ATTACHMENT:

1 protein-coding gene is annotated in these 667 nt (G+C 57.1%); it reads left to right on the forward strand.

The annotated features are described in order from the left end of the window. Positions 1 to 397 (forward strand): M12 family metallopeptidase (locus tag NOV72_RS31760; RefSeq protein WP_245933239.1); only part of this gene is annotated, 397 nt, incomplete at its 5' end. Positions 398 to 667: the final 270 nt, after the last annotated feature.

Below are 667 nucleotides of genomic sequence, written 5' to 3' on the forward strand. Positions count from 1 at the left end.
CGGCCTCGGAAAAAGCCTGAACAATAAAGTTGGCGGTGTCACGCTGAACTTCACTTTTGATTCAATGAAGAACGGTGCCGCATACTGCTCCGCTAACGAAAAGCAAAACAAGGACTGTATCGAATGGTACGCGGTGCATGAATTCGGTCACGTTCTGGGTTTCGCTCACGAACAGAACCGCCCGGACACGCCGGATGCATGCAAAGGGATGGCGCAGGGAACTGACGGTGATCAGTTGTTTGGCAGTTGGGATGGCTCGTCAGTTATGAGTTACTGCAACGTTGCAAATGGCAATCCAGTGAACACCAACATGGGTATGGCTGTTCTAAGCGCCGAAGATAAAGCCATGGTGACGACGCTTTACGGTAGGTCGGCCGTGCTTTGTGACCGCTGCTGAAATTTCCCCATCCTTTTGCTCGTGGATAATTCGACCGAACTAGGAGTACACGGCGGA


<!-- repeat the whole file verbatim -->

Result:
1 protein-coding gene is annotated in these 667 nt (G+C 57.1%); it reads left to right on the forward strand.

The annotated features are described in order from the left end of the window. Positions 1 to 397 (forward strand): M12 family metallopeptidase (locus tag NOV72_RS31760; RefSeq protein WP_245933239.1); only part of this gene is annotated, 397 nt, incomplete at its 5' end. Positions 398 to 667: the final 270 nt, after the last annotated feature.

Below are 667 nucleotides of genomic sequence, written 5' to 3' on the forward strand. Positions count from 1 at the left end.
CGGCCTCGGAAAAAGCCTGAACAATAAAGTTGGCGGTGTCACGCTGAACTTCACTTTTGATTCAATGAAGAACGGTGCCGCATACTGCTCCGCTAACGAAAAGCAAAACAAGGACTGTATCGAATGGTACGCGGTGCATGAATTCGGTCACGTTCTGGGTTTCGCTCACGAACAGAACCGCCCGGACACGCCGGATGCATGCAAAGGGATGGCGCAGGGAACTGACGGTGATCAGTTGTTTGGCAGTTGGGATGGCTCGTCAGTTATGAGTTACTGCAACGTTGCAAATGGCAATCCAGTGAACACCAACATGGGTATGGCTGTTCTAAGCGCCGAAGATAAAGCCATGGTGACGACGCTTTACGGTAGGTCGGCCGTGCTTTGTGACCGCTGCTGAAATTTCCCCATCCTTTTGCTCGTGGATAATTCGACCGAACTAGGAGTACACGGCGGA